Had the central Italian government been indifferent to Sicily, and paid little attention to its crime problems, it’s entirely possible “The Mafia” would never have existed in its current form (and certainly no one would have coined that term, since its origins are in the Sicilian dialect). Had they been ruthless in seeking out and eradicating organized crime, then it probably wouldn’t have existed either.
But from the 1870s onward, as organized crime was becoming prevalent in Palermo, the mainland Italian government did exactly the wrong thing: it periodically tried to do something about it.
The pattern went like this: some high-profile crime would lead to government attention. Mainland politicians would decide to “do something about” organized crime in Sicily. Some arm of the state would travel to Sicily to perform superficial law enforcement, eliminating only those mafiosi who did not know how to maintain the proper political cover. Then the issue would subside for a time.
This happened over and over again in the late 1800s and early 1900s, and the effect was the precise opposite of what the mainland would have wanted: by periodically eliminating the least resilient parts of Sicilian organized crime, they ensured that the strongest parts would proliferate. It was like a breeding program for the most effective possible Mafia.
Which brings us to the one seemingly universal trait of long-lasting organized crime:
Political savvy.
By definition, if organized crime became so powerful and prominent as to be completely dominant in a region, we wouldn’t call it “organized crime”, we’d just call it “the government”. As history’s many harsh monarchies and dictatorships have abundantly demonstrated, you don’t have to be democratic, or just, or lawful to be a government.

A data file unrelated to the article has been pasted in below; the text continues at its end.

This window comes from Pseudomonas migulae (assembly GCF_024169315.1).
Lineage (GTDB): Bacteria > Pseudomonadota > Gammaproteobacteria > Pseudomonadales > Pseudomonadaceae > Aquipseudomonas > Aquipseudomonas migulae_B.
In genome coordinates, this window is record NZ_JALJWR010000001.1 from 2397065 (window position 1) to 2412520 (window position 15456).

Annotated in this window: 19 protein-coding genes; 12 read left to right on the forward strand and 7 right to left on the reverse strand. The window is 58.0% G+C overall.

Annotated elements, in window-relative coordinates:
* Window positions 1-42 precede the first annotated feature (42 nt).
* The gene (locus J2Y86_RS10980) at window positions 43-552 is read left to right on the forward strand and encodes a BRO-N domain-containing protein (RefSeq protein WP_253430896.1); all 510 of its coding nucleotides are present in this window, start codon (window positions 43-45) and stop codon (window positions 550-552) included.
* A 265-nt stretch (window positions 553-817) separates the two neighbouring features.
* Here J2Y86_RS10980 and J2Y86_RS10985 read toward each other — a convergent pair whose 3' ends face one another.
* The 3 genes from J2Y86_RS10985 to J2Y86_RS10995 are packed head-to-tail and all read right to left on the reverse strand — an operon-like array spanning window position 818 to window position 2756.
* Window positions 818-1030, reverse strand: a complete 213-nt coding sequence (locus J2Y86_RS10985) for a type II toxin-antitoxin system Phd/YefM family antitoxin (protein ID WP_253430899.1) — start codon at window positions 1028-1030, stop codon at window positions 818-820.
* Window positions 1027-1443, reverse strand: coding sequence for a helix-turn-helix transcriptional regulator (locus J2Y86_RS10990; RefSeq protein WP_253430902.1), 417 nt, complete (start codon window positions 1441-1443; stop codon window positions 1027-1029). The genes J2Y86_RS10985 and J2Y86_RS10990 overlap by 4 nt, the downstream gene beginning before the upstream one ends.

So when we talk about organized crime syndicates, we’re talking specifically about organizations that exist alongside the regional government. In order to do that effectively for a long period of time, the crime syndicate needs to be good at placating the regional government.
This is precisely what happened in Palermo. Thanks to the periodic pressure from the central government, the mafiosi in Palermo that prospered were always the ones who figured out how to ingratiate themselves with the larger sovereign of Italy.
This took all the forms you might expect in typical government corruption: bribery, favors, assistence in catching other criminals, campaign support, etc. Essentially, mafiosi in Palermo became adept at giving politicians and police timely support for everything other than actually eliminating organized crime, while at the same time learning what sorts of crimes could and could not be conducted without backlash.
And so, even to this day, organized crime in Sicily strikes a continually evolving balance between perpetuating the crimes necessary to be self-sustaining, and keeping good enough relations with the government to avoid serious consequences.
But 1935 doesn’t take place in Sicily…
So I’ve talked alot about Sicily, but our game takes place in New York City, where the picture of organized crime is more complicated. Understanding Sicily’s Mafia and how it operates is in many ways a precursor to understanding organized crime in New York City, but in order to tell the whole story, we have to look at some aspects particular to New York and America.
And that’s what we’ll be diving into next week  —  that is, if Mr. Salmon doesn’t get us expelled first.